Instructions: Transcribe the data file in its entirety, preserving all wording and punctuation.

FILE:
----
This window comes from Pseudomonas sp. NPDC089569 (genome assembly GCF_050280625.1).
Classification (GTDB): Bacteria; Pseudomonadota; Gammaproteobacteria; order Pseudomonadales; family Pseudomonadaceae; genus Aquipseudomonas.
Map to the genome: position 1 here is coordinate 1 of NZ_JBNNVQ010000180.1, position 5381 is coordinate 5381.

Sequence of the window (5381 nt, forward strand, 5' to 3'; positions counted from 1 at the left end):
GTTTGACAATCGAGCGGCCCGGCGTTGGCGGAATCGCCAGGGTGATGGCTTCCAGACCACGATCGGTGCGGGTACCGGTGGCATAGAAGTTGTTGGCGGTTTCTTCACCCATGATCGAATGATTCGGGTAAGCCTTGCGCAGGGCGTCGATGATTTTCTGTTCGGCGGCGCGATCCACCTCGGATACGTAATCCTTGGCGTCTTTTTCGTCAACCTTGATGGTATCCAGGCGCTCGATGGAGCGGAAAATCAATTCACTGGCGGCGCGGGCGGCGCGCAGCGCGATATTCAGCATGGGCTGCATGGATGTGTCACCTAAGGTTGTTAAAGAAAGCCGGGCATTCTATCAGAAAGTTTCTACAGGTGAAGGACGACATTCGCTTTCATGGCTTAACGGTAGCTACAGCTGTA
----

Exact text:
This window comes from Pseudomonas sp. NPDC089569 (genome assembly GCF_050280625.1).
Classification (GTDB): Bacteria; Pseudomonadota; Gammaproteobacteria; order Pseudomonadales; family Pseudomonadaceae; genus Aquipseudomonas.
Map to the genome: position 1 here is coordinate 1 of NZ_JBNNVQ010000180.1, position 5381 is coordinate 5381.

Sequence of the window (5381 nt, forward strand, 5' to 3'; positions counted from 1 at the left end):
GTTTGACAATCGAGCGGCCCGGCGTTGGCGGAATCGCCAGGGTGATGGCTTCCAGACCACGATCGGTGCGGGTACCGGTGGCATAGAAGTTGTTGGCGGTTTCTTCACCCATGATCGAATGATTCGGGTAAGCCTTGCGCAGGGCGTCGATGATTTTCTGTTCGGCGGCGCGATCCACCTCGGATACGTAATCCTTGGCGTCTTTTTCGTCAACCTTGATGGTATCCAGGCGCTCGATGGAGCGGAAAATCAATTCACTGGCGGCGCGGGCGGCGCGCAGCGCGATATTCAGCATGGGCTGCATGGATGTGTCACCTAAGGTTGTTAAAGAAAGCCGGGCATTCTATCAGAAAGTTTCTACAGGTGAAGGACGACATTCGCTTTCATGGCTTAACGGTAGCTACAGCTGTA